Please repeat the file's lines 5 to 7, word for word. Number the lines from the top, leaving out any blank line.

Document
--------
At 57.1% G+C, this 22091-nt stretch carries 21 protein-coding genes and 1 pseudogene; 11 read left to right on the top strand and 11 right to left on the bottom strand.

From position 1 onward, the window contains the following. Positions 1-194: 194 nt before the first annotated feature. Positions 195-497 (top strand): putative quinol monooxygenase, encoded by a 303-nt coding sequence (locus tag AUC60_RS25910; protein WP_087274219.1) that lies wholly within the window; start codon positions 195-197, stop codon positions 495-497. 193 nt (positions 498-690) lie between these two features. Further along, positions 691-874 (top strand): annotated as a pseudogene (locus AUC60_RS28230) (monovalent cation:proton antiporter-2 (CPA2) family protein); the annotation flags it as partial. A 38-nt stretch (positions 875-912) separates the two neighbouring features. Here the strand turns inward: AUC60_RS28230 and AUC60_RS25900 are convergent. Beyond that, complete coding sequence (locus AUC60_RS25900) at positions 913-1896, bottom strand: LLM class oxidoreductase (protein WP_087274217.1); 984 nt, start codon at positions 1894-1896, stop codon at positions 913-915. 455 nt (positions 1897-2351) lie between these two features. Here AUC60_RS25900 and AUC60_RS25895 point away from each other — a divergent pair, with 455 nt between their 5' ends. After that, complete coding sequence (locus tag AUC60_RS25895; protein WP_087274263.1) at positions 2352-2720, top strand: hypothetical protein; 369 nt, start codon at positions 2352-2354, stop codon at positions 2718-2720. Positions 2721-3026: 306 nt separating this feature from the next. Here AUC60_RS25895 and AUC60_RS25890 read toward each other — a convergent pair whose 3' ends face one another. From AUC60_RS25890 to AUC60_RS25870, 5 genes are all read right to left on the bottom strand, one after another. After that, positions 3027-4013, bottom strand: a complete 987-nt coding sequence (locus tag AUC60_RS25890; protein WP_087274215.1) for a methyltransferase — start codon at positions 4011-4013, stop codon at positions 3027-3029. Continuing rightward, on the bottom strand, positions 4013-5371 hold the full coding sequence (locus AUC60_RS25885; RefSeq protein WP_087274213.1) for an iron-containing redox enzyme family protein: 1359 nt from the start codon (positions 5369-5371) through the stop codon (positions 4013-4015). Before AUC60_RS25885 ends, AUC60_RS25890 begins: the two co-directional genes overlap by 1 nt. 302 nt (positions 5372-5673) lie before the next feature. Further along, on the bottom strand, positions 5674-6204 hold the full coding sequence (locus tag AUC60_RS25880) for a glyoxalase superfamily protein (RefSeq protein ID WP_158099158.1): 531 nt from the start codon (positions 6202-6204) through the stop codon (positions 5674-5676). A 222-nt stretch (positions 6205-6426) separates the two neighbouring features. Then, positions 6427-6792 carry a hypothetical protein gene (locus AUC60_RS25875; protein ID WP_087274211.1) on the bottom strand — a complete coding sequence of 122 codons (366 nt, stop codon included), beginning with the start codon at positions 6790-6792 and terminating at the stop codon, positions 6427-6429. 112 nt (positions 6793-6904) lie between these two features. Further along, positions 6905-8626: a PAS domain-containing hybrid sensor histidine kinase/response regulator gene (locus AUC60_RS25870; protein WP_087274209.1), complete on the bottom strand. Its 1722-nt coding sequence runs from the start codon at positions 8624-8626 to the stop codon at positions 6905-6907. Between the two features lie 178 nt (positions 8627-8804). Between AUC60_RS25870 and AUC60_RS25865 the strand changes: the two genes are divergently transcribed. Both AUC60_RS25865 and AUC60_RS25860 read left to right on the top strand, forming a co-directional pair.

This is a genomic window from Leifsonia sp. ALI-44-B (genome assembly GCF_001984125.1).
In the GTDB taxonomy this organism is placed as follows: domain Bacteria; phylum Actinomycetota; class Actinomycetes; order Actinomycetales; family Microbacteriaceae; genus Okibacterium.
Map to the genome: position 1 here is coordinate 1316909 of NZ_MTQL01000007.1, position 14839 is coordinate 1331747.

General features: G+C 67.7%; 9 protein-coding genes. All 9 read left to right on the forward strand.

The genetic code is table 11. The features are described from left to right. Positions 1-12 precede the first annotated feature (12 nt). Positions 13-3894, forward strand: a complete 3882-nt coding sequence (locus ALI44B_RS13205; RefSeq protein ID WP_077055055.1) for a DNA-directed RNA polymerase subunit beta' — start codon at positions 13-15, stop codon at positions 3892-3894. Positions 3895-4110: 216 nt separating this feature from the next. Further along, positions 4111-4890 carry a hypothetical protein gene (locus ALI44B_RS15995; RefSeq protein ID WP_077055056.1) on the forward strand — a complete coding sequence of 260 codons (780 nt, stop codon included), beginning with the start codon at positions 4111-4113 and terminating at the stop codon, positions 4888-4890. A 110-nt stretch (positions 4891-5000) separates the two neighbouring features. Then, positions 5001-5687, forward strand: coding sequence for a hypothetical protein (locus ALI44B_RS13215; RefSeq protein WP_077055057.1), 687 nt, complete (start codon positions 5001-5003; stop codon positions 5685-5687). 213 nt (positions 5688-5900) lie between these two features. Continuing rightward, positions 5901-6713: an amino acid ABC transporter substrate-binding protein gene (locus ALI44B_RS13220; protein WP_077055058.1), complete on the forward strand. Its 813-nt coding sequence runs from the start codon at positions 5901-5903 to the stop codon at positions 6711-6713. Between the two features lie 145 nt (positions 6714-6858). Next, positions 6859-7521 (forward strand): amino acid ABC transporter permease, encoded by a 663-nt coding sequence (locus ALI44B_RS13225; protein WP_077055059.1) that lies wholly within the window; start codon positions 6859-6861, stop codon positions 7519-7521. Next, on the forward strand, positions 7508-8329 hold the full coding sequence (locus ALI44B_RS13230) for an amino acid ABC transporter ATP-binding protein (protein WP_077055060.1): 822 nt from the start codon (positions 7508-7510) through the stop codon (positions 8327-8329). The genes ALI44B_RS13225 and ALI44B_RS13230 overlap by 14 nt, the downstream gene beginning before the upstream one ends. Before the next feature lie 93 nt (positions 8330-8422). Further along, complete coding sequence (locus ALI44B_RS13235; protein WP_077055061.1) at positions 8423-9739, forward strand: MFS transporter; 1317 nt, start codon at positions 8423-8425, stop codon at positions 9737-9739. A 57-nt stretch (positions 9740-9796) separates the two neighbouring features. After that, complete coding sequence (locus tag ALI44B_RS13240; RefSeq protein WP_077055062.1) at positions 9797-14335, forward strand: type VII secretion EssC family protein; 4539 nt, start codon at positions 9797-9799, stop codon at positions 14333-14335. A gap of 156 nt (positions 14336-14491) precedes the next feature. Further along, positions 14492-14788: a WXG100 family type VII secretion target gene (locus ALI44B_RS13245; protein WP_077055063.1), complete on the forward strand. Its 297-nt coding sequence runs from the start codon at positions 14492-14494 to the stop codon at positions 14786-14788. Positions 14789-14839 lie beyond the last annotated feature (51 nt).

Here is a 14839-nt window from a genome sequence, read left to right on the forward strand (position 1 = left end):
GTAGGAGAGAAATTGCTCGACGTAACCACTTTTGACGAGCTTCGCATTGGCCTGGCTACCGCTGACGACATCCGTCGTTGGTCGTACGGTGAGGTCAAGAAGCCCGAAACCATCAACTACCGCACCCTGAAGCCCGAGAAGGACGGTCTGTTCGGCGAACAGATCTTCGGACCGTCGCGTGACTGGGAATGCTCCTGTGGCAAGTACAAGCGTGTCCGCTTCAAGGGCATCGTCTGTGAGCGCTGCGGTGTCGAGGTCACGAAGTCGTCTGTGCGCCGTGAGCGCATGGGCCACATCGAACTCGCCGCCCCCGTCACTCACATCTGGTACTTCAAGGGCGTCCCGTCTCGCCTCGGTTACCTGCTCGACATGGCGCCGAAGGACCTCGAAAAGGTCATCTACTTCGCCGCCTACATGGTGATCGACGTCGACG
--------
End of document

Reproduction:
Map to the genome: position 1 here is coordinate 1316909 of NZ_MTQL01000007.1, position 14839 is coordinate 1331747.

General features: G+C 67.7%; 9 protein-coding genes. All 9 read left to right on the forward strand.

The genetic code is table 11. The features are described from left to right. Positions 1-12 precede the first annotated feature (12 nt). Positions 13-3894, forward strand: a complete 3882-nt coding sequence (locus ALI44B_RS13205; RefSeq protein ID WP_077055055.1) for a DNA-directed RNA polymerase subunit beta' — start codon at positions 13-15, stop codon at positions 3892-3894. Positions 3895-4110: 216 nt separating this feature from the next. Further along, positions 4111-4890 carry a hypothetical protein gene (locus ALI44B_RS15995; RefSeq protein ID WP_077055056.1) on the forward strand — a complete coding sequence of 260 codons (780 nt, stop codon included), beginning with the start codon at positions 4111-4113 and terminating at the stop codon, positions 4888-4890. A 110-nt stretch (positions 4891-5000) separates the two neighbouring features. Then, positions 5001-5687, forward strand: coding sequence for a hypothetical protein (locus ALI44B_RS13215; RefSeq protein WP_077055057.1), 687 nt, complete (start codon positions 5001-5003; stop codon positions 5685-5687). 213 nt (positions 5688-5900) lie between these two features. Continuing rightward, positions 5901-6713: an amino acid ABC transporter substrate-binding protein gene (locus ALI44B_RS13220; protein WP_077055058.1), complete on the forward strand. Its 813-nt coding sequence runs from the start codon at positions 5901-5903 to the stop codon at positions 6711-6713. Between the two features lie 145 nt (positions 6714-6858). Next, positions 6859-7521 (forward strand): amino acid ABC transporter permease, encoded by a 663-nt coding sequence (locus ALI44B_RS13225; protein WP_077055059.1) that lies wholly within the window; start codon positions 6859-6861, stop codon positions 7519-7521. Next, on the forward strand, positions 7508-8329 hold the full coding sequence (locus ALI44B_RS13230) for an amino acid ABC transporter ATP-binding protein (protein WP_077055060.1): 822 nt from the start codon (positions 7508-7510) through the stop codon (positions 8327-8329). The genes ALI44B_RS13225 and ALI44B_RS13230 overlap by 14 nt, the downstream gene beginning before the upstream one ends. Before the next feature lie 93 nt (positions 8330-8422). Further along, complete coding sequence (locus ALI44B_RS13235; protein WP_077055061.1) at positions 8423-9739, forward strand: MFS transporter; 1317 nt, start codon at positions 8423-8425, stop codon at positions 9737-9739. A 57-nt stretch (positions 9740-9796) separates the two neighbouring features. After that, complete coding sequence (locus tag ALI44B_RS13240; RefSeq protein WP_077055062.1) at positions 9797-14335, forward strand: type VII secretion EssC family protein; 4539 nt, start codon at positions 9797-9799, stop codon at positions 14333-14335. A gap of 156 nt (positions 14336-14491) precedes the next feature. Further along, positions 14492-14788: a WXG100 family type VII secretion target gene (locus ALI44B_RS13245; protein WP_077055063.1), complete on the forward strand. Its 297-nt coding sequence runs from the start codon at positions 14492-14494 to the stop codon at positions 14786-14788. Positions 14789-14839 lie beyond the last annotated feature (51 nt).